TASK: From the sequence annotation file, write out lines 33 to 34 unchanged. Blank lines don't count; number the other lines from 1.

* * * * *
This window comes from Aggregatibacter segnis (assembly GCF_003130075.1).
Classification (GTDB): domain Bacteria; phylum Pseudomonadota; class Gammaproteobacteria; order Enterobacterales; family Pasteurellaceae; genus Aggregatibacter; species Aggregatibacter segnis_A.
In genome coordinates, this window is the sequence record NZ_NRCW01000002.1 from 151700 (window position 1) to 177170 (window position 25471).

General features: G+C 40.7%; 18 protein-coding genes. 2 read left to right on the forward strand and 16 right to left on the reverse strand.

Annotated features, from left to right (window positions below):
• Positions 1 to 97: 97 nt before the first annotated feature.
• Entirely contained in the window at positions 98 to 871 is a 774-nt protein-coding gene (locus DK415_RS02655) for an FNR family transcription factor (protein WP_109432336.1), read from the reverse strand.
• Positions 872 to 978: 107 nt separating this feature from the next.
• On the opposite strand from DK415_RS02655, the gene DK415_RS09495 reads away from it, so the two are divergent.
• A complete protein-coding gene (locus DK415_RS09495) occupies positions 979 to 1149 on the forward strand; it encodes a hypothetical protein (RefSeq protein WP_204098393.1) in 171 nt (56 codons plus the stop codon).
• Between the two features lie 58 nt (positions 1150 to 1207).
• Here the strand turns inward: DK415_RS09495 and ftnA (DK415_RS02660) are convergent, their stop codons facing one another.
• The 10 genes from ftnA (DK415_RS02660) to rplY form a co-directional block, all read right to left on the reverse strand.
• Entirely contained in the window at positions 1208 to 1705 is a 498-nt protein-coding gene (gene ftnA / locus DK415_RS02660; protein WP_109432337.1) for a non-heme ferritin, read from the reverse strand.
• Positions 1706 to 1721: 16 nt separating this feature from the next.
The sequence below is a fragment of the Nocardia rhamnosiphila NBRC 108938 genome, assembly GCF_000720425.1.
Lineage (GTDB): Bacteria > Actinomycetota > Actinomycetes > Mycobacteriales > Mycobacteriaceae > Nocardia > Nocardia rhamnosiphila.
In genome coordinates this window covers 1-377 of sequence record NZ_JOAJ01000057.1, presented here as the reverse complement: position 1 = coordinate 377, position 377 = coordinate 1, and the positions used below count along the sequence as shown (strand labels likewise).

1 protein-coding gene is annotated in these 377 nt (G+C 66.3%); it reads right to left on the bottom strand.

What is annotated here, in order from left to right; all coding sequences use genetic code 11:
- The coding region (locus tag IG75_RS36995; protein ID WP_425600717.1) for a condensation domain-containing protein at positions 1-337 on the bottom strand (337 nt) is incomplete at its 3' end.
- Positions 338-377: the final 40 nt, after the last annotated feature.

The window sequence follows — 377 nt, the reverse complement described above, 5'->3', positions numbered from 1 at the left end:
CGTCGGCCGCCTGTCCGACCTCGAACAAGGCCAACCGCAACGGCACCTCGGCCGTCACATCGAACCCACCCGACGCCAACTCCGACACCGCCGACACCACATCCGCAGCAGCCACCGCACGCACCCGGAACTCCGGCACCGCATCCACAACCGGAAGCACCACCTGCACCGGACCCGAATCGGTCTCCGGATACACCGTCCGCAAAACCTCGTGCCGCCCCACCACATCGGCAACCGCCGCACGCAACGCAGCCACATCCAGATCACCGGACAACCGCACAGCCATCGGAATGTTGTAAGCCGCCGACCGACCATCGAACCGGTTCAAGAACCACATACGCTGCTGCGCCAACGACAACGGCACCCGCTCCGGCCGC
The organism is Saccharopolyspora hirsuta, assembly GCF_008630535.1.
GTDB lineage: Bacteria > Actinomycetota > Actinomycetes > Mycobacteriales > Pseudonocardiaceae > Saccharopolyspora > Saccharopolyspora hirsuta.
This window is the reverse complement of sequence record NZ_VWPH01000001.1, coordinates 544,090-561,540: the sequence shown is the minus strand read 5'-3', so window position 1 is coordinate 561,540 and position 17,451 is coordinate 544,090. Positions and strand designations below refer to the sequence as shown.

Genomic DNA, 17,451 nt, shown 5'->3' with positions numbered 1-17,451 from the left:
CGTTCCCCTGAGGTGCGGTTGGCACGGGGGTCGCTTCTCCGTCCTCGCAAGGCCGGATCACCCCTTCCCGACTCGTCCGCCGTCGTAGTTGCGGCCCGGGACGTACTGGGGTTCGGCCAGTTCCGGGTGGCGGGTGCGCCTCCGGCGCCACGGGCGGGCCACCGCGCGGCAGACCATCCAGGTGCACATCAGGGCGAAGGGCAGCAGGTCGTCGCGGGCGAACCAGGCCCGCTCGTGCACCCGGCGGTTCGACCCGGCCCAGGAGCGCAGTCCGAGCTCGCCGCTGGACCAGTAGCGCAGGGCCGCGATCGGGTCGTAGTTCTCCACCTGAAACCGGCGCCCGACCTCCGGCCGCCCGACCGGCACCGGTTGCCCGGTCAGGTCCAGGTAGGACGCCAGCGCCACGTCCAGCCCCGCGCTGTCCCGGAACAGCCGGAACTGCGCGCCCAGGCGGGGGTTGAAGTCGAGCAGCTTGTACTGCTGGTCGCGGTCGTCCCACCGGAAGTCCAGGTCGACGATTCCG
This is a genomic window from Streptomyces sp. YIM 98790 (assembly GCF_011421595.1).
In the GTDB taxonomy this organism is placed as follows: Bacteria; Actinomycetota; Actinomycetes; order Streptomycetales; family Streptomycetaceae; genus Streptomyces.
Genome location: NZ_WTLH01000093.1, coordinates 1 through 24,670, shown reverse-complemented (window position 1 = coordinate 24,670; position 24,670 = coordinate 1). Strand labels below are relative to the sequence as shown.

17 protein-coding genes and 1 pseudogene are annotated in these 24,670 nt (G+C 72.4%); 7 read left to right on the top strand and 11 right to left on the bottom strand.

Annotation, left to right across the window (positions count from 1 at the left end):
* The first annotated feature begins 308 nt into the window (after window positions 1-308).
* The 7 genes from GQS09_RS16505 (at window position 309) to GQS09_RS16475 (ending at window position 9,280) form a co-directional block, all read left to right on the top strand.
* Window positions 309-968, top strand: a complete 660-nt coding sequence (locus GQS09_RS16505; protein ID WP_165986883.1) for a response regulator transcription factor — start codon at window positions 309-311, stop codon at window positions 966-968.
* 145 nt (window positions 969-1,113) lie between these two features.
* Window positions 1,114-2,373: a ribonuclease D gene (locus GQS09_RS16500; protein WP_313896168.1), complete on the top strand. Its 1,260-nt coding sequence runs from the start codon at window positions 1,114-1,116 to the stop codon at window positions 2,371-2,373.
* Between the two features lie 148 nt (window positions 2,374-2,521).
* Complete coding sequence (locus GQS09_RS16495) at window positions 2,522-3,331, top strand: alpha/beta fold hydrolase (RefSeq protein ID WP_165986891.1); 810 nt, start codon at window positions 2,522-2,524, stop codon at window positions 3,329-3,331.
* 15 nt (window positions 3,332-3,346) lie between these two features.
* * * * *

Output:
17 protein-coding genes and 1 pseudogene are annotated in these 24,670 nt (G+C 72.4%); 7 read left to right on the top strand and 11 right to left on the bottom strand.

Annotation, left to right across the window (positions count from 1 at the left end):